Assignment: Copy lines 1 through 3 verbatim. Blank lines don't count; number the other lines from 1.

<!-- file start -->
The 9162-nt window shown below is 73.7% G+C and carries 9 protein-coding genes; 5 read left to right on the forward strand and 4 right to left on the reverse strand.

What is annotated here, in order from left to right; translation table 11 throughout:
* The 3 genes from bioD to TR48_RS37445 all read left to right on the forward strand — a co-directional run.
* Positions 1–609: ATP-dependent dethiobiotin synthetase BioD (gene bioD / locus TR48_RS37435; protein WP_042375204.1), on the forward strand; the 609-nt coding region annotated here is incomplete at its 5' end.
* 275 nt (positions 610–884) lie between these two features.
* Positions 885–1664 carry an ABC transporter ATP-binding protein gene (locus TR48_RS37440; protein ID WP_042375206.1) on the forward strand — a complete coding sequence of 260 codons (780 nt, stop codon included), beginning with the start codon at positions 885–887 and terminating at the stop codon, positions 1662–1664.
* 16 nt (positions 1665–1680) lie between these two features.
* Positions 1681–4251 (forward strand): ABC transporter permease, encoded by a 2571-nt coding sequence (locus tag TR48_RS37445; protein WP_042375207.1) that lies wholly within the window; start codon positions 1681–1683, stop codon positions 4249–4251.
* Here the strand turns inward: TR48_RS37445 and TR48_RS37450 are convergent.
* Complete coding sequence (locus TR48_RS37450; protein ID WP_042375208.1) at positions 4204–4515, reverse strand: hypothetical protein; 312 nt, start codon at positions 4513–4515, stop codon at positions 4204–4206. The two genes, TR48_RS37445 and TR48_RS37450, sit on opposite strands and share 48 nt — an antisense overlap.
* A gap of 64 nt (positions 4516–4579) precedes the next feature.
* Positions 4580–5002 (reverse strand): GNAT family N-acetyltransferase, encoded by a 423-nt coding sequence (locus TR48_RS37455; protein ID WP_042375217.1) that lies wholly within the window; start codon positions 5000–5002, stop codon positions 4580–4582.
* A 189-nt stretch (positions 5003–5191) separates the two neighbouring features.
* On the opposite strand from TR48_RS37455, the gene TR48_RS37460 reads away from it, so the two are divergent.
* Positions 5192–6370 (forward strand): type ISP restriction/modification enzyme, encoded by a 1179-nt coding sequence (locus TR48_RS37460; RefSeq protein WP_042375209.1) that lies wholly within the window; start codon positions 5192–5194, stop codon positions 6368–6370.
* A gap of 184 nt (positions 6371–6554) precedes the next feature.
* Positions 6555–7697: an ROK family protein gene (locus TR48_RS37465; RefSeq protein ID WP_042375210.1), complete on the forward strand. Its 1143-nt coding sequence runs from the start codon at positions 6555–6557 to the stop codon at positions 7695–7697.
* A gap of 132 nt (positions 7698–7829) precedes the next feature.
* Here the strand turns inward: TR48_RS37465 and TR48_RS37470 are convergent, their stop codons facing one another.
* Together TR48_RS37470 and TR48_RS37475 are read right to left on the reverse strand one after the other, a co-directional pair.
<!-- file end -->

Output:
The 9162-nt window shown below is 73.7% G+C and carries 9 protein-coding genes; 5 read left to right on the forward strand and 4 right to left on the reverse strand.

What is annotated here, in order from left to right; translation table 11 throughout:
* The 3 genes from bioD to TR48_RS37445 all read left to right on the forward strand — a co-directional run.